Date of Award
Master of Arts (MA)
Chair and Committee
Do romantic partners see each other realistically or do they have overly positive perceptions of each other? Research has shown that realism and positivity co-exist in romantic partners' perceptions: Boyes & Fletcher, 2007). The current study examines a novel approach to understanding how this seemingly paradoxical effect occurs. Specifically, we test the hypothesis that people are aware that others do not see their partners as positively as they do. Using both mean differences and correlational approaches, we test the notion that, despite their own biased perceptions, people have insight into how their partners see themselves: i.e., identity accuracy) and how others see their partners: i.e., reputation accuracy). We focus the first test of this phenomenon on perceptions of attractiveness, a highly evaluative trait important for mate selection and partner perception. Our results suggest that romantic partners have a sophisticated level of knowledge about each other, and this multi-faceted knowledge helps fulfill motives driven by both esteem- and epistemic-related needs: i.e., the need to see partners positively and realistically).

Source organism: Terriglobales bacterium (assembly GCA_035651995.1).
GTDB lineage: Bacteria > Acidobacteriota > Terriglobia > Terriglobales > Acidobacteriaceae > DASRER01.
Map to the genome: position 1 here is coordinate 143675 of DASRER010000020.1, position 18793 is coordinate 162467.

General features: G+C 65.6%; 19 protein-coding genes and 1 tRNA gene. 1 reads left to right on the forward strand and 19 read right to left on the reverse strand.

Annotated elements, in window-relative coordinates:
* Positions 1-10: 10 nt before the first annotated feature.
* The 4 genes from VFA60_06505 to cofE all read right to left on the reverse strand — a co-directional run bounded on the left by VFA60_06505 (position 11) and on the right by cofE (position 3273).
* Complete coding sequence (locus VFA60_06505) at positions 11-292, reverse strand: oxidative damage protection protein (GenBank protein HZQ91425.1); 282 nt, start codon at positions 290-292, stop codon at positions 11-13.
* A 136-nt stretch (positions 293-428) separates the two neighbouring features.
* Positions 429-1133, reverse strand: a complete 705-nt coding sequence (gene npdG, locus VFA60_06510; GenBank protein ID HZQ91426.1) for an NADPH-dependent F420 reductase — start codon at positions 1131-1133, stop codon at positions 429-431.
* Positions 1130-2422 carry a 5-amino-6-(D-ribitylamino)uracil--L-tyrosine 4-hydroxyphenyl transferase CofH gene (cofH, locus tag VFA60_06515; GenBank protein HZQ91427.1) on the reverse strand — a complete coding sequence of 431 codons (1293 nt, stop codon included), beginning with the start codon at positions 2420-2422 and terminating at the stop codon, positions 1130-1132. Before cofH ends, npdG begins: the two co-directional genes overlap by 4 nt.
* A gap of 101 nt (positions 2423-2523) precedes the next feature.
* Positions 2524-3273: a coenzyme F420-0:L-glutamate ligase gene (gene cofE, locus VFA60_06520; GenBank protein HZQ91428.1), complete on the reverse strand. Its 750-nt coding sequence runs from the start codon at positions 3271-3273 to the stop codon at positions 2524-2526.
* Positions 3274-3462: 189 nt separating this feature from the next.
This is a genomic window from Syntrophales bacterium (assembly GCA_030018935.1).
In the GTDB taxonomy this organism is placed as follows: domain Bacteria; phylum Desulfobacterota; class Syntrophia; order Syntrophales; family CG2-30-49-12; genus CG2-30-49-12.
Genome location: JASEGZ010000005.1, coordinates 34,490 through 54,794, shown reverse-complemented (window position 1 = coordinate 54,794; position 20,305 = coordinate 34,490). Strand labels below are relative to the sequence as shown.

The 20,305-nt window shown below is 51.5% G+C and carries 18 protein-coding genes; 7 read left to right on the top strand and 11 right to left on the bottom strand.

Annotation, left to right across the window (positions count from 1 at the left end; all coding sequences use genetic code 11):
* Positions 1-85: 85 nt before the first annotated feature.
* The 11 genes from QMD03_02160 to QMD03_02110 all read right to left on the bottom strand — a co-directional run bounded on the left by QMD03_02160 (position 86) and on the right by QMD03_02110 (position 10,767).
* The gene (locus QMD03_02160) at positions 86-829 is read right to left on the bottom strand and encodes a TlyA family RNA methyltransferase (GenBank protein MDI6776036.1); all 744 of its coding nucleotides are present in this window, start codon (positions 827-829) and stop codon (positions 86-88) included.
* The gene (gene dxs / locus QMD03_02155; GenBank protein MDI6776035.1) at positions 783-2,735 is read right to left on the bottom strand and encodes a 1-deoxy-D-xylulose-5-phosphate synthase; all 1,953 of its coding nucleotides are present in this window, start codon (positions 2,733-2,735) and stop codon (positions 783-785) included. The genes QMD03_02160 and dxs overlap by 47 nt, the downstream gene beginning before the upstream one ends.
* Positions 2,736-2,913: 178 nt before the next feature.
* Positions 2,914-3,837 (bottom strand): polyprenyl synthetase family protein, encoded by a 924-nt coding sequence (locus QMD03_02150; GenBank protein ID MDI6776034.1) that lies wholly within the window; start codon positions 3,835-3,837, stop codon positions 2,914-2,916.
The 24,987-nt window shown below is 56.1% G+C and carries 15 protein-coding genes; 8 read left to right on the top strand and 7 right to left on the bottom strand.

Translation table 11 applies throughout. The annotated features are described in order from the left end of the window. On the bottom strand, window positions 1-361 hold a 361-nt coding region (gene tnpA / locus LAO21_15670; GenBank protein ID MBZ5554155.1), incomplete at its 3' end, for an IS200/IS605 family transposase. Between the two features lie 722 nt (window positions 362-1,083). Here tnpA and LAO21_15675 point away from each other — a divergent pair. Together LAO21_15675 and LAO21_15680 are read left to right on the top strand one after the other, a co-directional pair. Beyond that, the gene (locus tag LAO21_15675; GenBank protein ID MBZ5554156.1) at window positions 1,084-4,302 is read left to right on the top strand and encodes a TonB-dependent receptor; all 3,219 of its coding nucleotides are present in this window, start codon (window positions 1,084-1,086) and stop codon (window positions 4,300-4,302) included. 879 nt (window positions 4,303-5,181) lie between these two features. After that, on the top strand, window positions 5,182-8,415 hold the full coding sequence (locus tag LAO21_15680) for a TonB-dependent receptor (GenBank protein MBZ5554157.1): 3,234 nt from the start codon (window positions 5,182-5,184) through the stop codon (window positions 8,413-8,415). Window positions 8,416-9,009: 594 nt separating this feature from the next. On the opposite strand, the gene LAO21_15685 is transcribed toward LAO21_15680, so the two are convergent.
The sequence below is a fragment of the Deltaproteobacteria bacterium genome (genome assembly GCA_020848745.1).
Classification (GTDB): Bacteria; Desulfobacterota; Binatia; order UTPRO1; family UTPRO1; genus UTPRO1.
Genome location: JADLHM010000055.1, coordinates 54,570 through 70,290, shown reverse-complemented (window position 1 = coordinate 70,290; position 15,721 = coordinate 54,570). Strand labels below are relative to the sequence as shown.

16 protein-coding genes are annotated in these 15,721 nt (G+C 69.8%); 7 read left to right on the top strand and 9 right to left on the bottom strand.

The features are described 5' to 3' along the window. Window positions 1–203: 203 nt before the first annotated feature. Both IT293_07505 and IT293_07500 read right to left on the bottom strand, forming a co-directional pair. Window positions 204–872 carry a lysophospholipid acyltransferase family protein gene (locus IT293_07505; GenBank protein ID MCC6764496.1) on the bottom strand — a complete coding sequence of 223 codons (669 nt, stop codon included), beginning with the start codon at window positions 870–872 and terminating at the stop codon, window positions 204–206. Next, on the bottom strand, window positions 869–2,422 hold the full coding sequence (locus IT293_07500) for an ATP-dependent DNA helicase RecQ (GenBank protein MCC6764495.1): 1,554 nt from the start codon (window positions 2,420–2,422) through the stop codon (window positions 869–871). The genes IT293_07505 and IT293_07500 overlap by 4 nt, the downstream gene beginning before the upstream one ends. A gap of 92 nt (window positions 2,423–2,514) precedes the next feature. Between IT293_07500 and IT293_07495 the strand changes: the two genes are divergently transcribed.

Solomon, Brittany, ""You Are So Beautiful... To Me": Romantic Partners' Insight Into Others' Perceptions" (2012). All Theses and Dissertations (ETDs). 753.